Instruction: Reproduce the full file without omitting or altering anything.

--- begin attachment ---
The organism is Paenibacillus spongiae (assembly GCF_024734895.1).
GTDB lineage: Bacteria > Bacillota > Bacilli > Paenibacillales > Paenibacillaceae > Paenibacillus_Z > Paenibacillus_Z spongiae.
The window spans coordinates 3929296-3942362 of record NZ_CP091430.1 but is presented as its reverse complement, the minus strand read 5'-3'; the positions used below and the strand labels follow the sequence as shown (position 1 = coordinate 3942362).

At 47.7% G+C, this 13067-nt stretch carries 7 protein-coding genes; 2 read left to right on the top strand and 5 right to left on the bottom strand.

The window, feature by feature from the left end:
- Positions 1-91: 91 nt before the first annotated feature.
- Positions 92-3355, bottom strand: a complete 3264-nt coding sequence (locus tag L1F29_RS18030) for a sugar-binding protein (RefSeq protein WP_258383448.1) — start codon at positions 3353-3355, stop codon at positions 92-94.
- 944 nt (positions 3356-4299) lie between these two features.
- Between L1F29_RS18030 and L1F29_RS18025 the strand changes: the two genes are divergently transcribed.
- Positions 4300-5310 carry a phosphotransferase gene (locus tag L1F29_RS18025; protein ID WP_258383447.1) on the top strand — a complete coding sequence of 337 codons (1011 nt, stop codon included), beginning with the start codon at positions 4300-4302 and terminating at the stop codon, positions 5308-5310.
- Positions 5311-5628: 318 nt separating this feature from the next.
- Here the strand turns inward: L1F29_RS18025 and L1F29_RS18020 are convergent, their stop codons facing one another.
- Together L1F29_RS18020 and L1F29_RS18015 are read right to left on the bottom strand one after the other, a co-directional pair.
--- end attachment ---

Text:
The organism is Paenibacillus spongiae (assembly GCF_024734895.1).
GTDB lineage: Bacteria > Bacillota > Bacilli > Paenibacillales > Paenibacillaceae > Paenibacillus_Z > Paenibacillus_Z spongiae.
The window spans coordinates 3929296-3942362 of record NZ_CP091430.1 but is presented as its reverse complement, the minus strand read 5'-3'; the positions used below and the strand labels follow the sequence as shown (position 1 = coordinate 3942362).

At 47.7% G+C, this 13067-nt stretch carries 7 protein-coding genes; 2 read left to right on the top strand and 5 right to left on the bottom strand.

The window, feature by feature from the left end:
- Positions 1-91: 91 nt before the first annotated feature.
- Positions 92-3355, bottom strand: a complete 3264-nt coding sequence (locus tag L1F29_RS18030) for a sugar-binding protein (RefSeq protein WP_258383448.1) — start codon at positions 3353-3355, stop codon at positions 92-94.
- 944 nt (positions 3356-4299) lie between these two features.
- Between L1F29_RS18030 and L1F29_RS18025 the strand changes: the two genes are divergently transcribed.
- Positions 4300-5310 carry a phosphotransferase gene (locus tag L1F29_RS18025; protein ID WP_258383447.1) on the top strand — a complete coding sequence of 337 codons (1011 nt, stop codon included), beginning with the start codon at positions 4300-4302 and terminating at the stop codon, positions 5308-5310.
- Positions 5311-5628: 318 nt separating this feature from the next.
- Here the strand turns inward: L1F29_RS18025 and L1F29_RS18020 are convergent, their stop codons facing one another.
- Together L1F29_RS18020 and L1F29_RS18015 are read right to left on the bottom strand one after the other, a co-directional pair.